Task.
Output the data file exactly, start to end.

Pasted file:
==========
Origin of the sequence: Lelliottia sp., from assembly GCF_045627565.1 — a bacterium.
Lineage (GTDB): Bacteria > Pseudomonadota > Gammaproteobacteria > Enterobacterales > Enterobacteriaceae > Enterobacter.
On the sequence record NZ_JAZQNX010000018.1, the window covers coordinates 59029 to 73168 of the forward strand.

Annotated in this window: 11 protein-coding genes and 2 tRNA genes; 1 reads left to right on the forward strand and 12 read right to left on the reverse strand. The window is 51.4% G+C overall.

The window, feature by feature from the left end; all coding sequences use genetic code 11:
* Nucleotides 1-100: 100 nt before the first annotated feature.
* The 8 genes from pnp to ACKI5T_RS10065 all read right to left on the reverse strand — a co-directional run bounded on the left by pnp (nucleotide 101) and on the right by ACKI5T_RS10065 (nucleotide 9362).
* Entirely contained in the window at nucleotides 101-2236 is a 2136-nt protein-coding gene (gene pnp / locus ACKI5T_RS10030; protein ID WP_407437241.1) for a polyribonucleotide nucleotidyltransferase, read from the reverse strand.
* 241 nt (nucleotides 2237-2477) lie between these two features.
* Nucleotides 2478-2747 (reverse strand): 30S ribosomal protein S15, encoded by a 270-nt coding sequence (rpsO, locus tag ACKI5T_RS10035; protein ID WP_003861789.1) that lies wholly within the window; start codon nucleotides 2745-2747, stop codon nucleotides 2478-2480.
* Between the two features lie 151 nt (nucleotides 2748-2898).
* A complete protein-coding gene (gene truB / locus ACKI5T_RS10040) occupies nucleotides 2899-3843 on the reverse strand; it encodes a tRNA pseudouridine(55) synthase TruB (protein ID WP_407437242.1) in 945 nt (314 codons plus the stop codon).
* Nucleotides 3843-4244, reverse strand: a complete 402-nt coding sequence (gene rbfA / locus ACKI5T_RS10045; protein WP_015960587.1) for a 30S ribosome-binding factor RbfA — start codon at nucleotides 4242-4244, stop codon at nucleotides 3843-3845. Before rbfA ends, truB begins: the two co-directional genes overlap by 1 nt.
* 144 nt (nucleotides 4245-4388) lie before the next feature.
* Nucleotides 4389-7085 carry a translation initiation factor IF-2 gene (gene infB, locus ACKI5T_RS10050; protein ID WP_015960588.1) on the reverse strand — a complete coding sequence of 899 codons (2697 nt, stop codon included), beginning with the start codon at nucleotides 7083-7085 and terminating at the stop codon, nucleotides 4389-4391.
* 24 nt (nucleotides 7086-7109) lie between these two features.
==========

Origin of the sequence: Lelliottia sp., from assembly GCF_045627565.1 — a bacterium.
Lineage (GTDB): Bacteria > Pseudomonadota > Gammaproteobacteria > Enterobacterales > Enterobacteriaceae > Enterobacter.
On the sequence record NZ_JAZQNX010000018.1, the window covers coordinates 59029 to 73168 of the forward strand.

Annotated in this window: 11 protein-coding genes and 2 tRNA genes; 1 reads left to right on the forward strand and 12 read right to left on the reverse strand. The window is 51.4% G+C overall.

The window, feature by feature from the left end; all coding sequences use genetic code 11:
* Nucleotides 1-100: 100 nt before the first annotated feature.
* The 8 genes from pnp to ACKI5T_RS10065 all read right to left on the reverse strand — a co-directional run bounded on the left by pnp (nucleotide 101) and on the right by ACKI5T_RS10065 (nucleotide 9362).
* Entirely contained in the window at nucleotides 101-2236 is a 2136-nt protein-coding gene (gene pnp / locus ACKI5T_RS10030; protein ID WP_407437241.1) for a polyribonucleotide nucleotidyltransferase, read from the reverse strand.
* 241 nt (nucleotides 2237-2477) lie between these two features.
* Nucleotides 2478-2747 (reverse strand): 30S ribosomal protein S15, encoded by a 270-nt coding sequence (rpsO, locus tag ACKI5T_RS10035; protein ID WP_003861789.1) that lies wholly within the window; start codon nucleotides 2745-2747, stop codon nucleotides 2478-2480.
* Between the two features lie 151 nt (nucleotides 2748-2898).
* A complete protein-coding gene (gene truB / locus ACKI5T_RS10040) occupies nucleotides 2899-3843 on the reverse strand; it encodes a tRNA pseudouridine(55) synthase TruB (protein ID WP_407437242.1) in 945 nt (314 codons plus the stop codon).
* Nucleotides 3843-4244, reverse strand: a complete 402-nt coding sequence (gene rbfA / locus ACKI5T_RS10045; protein WP_015960587.1) for a 30S ribosome-binding factor RbfA — start codon at nucleotides 4242-4244, stop codon at nucleotides 3843-3845. Before rbfA ends, truB begins: the two co-directional genes overlap by 1 nt.
* 144 nt (nucleotides 4245-4388) lie before the next feature.
* Nucleotides 4389-7085 carry a translation initiation factor IF-2 gene (gene infB, locus ACKI5T_RS10050; protein ID WP_015960588.1) on the reverse strand — a complete coding sequence of 899 codons (2697 nt, stop codon included), beginning with the start codon at nucleotides 7083-7085 and terminating at the stop codon, nucleotides 4389-4391.
* 24 nt (nucleotides 7086-7109) lie between these two features.